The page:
A Different Kind of Advent Calendar
The holidays are just about upon us. This year, many of our usual activities are out of the question. There will be no Christmas concerts. No craft exhibitions at the schools. No caroling in groups. No parties or cookie or ornament exchanges. No live nativity scenes. It’s time to come up with some creative ways to mark the season while staying safely at home.
Patrick had the great idea that we’d watch one Christmas movie as a family for the first 25 days of December. I put together a list that included family favorites as well as some that are entirely new to us. While I dislike most secular carols, I don’t feel that way about Christmas movies. Even the cartoons usually have some kind of uplifting message. Besides, we’ll be getting our daily dose of spirituality from our scripture study, so bring on Santa, the reindeer, and the rest.
With one important exception, this list is generally family-friendly, though your mileage may vary. It’s got a variety of classic, silly, beloved, and artsy offerings. I’m publishing it now so that in case you want to try some of my suggestions, you have time to track them down. I’ve doubled up on the shorter shows that used to be on TV when I was a kid. The order is somewhat arbitrary, though most of our favorites will come later in the month.
1) The Nightmare Before Christmas
Is it a Halloween movie, or a Christmas movie? Either way, it’s a landmark work of stop-motion animation that should bridge the season nicely.
2) Edward Scissorhands
We’ll spend another night inside the wacky mind of Tim Burton, accompanied by the genius music of Danny Elfman.
3) Christmas Vacation
I don’t love Clark Griswold, but I do love my husband quoting Clark Griswold, and I’m betting my kids will be delighted by the physical comedy.
4) Home Alone
I strongly dislike this movie, but my kids insisted, and our list was a family effort. Redeeming features: Catherine O’Hara as Kevin’s mom and Joe Pesci as villain.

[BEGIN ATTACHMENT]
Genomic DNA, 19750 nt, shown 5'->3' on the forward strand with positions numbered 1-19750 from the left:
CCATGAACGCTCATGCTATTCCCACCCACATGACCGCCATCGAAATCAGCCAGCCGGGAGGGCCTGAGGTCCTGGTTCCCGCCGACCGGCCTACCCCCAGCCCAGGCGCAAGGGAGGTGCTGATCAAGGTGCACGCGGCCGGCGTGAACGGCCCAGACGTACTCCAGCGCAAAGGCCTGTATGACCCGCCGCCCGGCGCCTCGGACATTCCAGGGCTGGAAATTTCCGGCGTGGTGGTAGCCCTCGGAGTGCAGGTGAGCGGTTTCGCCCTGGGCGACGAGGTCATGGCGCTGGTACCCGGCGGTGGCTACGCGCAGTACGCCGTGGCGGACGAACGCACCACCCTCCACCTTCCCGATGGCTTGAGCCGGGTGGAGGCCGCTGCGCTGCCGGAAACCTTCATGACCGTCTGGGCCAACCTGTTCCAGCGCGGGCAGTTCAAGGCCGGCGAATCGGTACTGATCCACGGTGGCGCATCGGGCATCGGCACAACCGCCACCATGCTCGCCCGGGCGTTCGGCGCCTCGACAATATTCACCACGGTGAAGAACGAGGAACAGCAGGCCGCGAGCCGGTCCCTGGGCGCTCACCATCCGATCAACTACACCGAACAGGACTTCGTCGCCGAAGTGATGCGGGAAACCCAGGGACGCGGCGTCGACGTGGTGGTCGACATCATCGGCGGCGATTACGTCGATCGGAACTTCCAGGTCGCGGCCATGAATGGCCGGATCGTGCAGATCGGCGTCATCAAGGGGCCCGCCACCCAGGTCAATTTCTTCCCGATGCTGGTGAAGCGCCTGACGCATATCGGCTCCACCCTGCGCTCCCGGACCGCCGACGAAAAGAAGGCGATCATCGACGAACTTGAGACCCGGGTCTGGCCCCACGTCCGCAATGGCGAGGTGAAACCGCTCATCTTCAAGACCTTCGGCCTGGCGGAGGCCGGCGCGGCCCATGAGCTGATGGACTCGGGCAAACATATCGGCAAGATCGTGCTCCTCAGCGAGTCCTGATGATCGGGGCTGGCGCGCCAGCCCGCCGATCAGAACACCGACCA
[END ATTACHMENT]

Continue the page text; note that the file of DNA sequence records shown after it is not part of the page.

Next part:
5) Rudolph the Red-Nosed Reindeer/Santa Claus Is Coming to Town
We had to include some of the Rankin/Bass stop-motion classics. These two always go together in my mind. Airing at least once a year since 1964, Rudolph is the longest running Christmas TV special.
6) The Shop Around the Corner
This classic romantic comedy consistently makes Top 100 film lists. It stars Jimmy Stewart and Margaret Sullavan as shop workers who hate each other, but are actually falling in love through anonymous written correspondence. A good warmup for our offering on the 25th.
7) Joulutarina (Christmas Story)
I just found this Finnish film a few days ago on YouTube, and it looks great. It’s touted as a Santa origin story, and I love how European children’s films aren’t afraid to go a little bit dark, even for the holidays.
10) Miracle on 34th Street (1947)
Speaking of no remakes, only the O.G. will do here. I had to space out the B&W films, because our younger kids haven’t yet gotten used to them. Elf owes quite a lot to this movie, set in Manhattan and celebrating the triumph of belief over cynicism.
11) Last Holiday
Here’s a remake I can endorse. I adore Queen Latifah, and this is one of her best films. When Georgia Byrd finds out she only has weeks to live, she decides to blow her savings on a luxury trip to the Grandhotel Pupp. Lessons are learned, justice is served, and all’s well that ends well.